Review: Le Tout Nouveau Testament (The Brand New Testament)

God exists. He lives in Brussels with his teenage daughter. And he’s a jerk.

This is the premise of Jaco Van Dormael‘s latest feature: Le Tout Nouveau Testament (The Brand New Testament). The film focuses on Ea, sister of Jesus, or J.C. in this universe. Her father, who happens to be God, is an abusive and pettiful creature, who rules the world through his computer. He shouts at his wife, beats his daughter, and makes up rules for mankind, such as “the other line at the cash register will always move faster.” He’s a prick who enjoys the suffering of his little toys, people. J.C. escaped years ago, and now his sister is ready to step into his footsteps and write her own testament.

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HOUSEKEEPING

It’s been a couple of weeks since I made my last post here. But since tomorrow is September First, I figured this would be a good time, to set some rules. Summer, festivals, holidays, and exams have been keeping me from writing, but soon regular old life will start up again, and this blog will most definitely be a part of that. Consistency hasn’t always been my strongest suit, so by posting this here, I will literally be forced to follow through with this, or else I lose face in front of the entire internet the three people that read this blog.

I solemnly swear to publish a new post every Wednesday. First weeks are for Film Awards, second and fourth weeks are for REVIEWS. And during third weeks, I go freestyle.

Check back this Wednesday to see if I’ve shamefully deleted this post, or have managed to cram three months of watching a lot of movies into one blog post.

I hope I’ll be able to add another posting day soon!

The April Film Awards

From now on, it’s award season every month on filmcurious. Fashionably late I present you an overview of the films I’ve watched in April. Don’t expect a boring list, but find out which very special awards I give to films such as Ryan Gosling‘s Lost River or Quentin Tarantino‘s Pulp Fiction.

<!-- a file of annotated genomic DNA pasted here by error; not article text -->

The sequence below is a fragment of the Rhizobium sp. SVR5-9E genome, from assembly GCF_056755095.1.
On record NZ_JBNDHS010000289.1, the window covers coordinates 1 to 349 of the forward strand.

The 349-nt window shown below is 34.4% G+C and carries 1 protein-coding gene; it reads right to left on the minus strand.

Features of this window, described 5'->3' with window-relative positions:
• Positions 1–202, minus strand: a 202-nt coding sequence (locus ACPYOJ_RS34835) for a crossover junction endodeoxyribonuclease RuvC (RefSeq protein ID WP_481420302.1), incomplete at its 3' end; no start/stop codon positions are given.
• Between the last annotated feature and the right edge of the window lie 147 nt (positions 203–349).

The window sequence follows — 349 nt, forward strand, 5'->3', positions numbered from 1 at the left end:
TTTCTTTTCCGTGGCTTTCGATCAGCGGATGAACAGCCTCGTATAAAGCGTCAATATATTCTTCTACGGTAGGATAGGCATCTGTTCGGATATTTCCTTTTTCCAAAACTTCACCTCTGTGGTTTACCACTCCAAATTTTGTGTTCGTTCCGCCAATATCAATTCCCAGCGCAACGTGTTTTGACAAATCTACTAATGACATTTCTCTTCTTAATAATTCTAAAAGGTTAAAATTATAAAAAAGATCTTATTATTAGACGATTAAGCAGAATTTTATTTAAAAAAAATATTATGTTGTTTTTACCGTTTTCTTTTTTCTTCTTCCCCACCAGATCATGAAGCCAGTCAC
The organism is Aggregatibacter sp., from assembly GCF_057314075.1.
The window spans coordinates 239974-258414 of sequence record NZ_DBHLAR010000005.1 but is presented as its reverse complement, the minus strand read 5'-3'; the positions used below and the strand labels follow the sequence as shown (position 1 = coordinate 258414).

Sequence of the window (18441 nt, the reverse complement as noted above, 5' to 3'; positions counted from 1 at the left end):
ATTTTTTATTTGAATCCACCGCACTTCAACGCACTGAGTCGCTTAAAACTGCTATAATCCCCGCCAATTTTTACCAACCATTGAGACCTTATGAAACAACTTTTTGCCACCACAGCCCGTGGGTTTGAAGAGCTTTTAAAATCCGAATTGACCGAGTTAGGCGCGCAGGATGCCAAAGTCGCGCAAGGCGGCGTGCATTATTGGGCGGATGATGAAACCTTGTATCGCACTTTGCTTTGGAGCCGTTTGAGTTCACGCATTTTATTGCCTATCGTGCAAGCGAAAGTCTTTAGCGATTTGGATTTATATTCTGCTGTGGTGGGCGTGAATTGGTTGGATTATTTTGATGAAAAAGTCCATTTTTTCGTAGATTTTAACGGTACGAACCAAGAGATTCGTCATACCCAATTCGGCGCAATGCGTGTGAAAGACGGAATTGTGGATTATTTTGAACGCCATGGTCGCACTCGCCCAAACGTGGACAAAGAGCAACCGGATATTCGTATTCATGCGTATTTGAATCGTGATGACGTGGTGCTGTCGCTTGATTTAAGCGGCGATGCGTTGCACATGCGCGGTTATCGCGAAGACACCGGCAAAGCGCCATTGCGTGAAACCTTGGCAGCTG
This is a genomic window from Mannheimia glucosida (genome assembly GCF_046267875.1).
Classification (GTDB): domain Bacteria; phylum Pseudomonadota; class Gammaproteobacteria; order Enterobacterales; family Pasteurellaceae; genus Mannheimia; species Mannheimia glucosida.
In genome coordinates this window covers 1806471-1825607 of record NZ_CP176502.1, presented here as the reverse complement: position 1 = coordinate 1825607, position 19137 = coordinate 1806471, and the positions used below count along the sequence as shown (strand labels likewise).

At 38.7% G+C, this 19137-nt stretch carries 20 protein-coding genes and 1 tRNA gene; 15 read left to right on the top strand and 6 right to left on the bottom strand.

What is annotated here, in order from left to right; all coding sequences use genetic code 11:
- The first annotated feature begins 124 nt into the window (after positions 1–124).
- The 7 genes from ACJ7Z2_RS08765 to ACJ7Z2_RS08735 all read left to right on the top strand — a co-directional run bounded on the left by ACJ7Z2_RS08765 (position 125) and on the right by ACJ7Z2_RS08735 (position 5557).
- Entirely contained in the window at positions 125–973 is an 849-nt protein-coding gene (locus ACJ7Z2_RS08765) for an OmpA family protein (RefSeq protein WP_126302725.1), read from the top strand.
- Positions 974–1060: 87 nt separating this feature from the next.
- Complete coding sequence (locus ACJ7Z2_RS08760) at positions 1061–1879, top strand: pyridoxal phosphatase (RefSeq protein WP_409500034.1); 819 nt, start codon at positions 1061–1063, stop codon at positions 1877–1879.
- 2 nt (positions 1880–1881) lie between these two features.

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Festival Preview: Cannes 2015

Only six more days until one of the world’s oldest, and most renowned, film festival kicks off it’s 2015 edition. It promises to be an interesting couple of days at La Croisette. Joel and Ethan Coen are the two Presidents of the Jury of the 68th Festival de Cannes. Other members include Xavier Dolan, fresh of his Mommy success, and Jake Gyllenhaal. That snub still hurts.

Below, you’ll find an overview of this year’s nominees as well as some of the most anticipated films that aren’t in competition. From the American Carol, which is obviously heading to the Oscars, to Son of Saul, a debut by a Hungarian filmmaker. You can always count on Cannes for delivering an interesting mix.

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Review: Persona

About a year and a half ago I saw a play called Na de Repetitie / Persona (After the Rehearsal / Persona), a two parter based on Bergman‘s films. They worked extremely well together, both questioning the relevance of art in everyday life. This wasn’t the first time I saw a theatre adaptation of one of Bergman‘s films. Scènes uit een huwelijk (Scènes from a marriage) is probably the best play I’ve ever seen. Both are directed by Ivo Van Hove (Toneelgroep Amsterdam), who recently won the Olivier Award for directing A view from the bridge at the Young Vic.

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